Fifty years later when Adam Thomson (1908) penned his magnum opus on Coldingham parish, the well was still in a good state of affairs.  Hereby there grew much chamomile which, he thought, “the monks were wont to cultivate for the healing of the sick.”

Folklore

St Andrew’s feast day is November 30 and is known as Anermas.

References:

  1. Hunter, William K., History of the Priory of Coldingham, Sutherland & Knox: Edinburgh 1858.
  2. Morris, Ruth & Frank, Scottish Healing Wells, Alethea: Sandy 1982.
  3. Thomson, Adam, Coldingham: Parish and Priory, Craighead Brothers: Galashiels 1908.

Acknowledgements:  Big thanks for use of the 1st Edition OS-maps, reproduced with the kind permission of the National Library of Scotland

© Paul BennettThe Northern Antiquarian

Holy Priests’ Well, York, North Yorkshire

Holy Well (destroyed):  OS Grid Reference – SE 6071 5187

Archaeology & History

At the beginning of the 19th century, William Hargrove (1818) described the scant remains of some old walling along old Haver Lane (renamed as Green Lane and now known as The Stonebow) which were the remains of a building, long gone, and which,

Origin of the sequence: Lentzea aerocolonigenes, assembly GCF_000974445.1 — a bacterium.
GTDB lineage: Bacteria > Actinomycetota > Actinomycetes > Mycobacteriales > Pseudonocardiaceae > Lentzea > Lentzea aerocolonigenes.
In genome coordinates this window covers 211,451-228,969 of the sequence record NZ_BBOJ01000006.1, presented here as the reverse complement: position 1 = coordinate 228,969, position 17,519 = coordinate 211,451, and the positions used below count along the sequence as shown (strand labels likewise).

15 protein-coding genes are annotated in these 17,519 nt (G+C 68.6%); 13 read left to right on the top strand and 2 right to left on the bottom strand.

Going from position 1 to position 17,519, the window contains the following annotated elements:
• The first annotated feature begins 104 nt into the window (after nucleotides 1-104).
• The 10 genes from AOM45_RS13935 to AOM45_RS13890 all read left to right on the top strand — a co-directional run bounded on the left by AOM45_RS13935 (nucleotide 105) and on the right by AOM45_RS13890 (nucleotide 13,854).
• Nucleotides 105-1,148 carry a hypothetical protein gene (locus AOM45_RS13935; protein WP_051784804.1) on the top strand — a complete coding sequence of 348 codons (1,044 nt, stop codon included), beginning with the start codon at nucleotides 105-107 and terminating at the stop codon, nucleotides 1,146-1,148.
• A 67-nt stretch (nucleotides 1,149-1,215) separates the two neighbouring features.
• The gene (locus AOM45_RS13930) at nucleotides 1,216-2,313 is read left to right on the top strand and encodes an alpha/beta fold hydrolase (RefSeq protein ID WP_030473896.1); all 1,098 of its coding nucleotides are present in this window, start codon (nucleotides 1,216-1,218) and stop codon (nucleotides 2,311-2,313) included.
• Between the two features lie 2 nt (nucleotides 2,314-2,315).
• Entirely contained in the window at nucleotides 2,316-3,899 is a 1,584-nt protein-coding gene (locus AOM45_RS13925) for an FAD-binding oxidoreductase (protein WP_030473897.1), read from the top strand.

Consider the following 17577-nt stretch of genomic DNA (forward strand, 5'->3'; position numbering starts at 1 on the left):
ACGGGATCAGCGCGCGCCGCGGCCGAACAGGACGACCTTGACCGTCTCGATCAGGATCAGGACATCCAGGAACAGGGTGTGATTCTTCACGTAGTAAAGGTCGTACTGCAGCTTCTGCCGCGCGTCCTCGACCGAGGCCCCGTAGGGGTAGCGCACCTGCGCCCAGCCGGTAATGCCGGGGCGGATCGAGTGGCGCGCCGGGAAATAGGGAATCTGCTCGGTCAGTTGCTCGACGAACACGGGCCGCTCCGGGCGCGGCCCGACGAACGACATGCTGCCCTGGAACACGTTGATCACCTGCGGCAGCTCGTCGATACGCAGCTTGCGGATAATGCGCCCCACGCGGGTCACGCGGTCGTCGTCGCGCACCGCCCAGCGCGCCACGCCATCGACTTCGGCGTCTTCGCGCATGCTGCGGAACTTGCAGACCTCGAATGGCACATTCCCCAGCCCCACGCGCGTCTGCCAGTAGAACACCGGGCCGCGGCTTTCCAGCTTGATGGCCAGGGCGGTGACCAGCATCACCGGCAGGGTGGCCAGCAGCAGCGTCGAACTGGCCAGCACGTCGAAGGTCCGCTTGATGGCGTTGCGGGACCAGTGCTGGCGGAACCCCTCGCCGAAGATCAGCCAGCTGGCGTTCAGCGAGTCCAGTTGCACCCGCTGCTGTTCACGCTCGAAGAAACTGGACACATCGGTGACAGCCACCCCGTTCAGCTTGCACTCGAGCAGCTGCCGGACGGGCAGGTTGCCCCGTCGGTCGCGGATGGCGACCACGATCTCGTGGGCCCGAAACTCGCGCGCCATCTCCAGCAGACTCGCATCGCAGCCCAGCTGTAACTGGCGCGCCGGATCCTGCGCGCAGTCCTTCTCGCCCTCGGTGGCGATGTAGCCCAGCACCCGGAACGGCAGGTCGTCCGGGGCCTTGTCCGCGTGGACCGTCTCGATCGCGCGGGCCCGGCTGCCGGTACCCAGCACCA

“tradition informs us (was) a religious house, which formerly stood here, called Holy-Priests; and though the site of it is not known, the report is greatly strengthened by the appearance of the walls just mentioned, and by the circumstance of a deep draw-well which now remains, being still called Holy-Priests Well.”

Some suggest that this water source may still exist beneath one of the buildings hereby, but the landscape here has been so badly mutilated over the last two hundred years that it’s very unlikely.

References:

  1. Hargrove, Willliam, History and Description of the Ancient City of York – volume 2, part 2, W. Alexander: York 1818.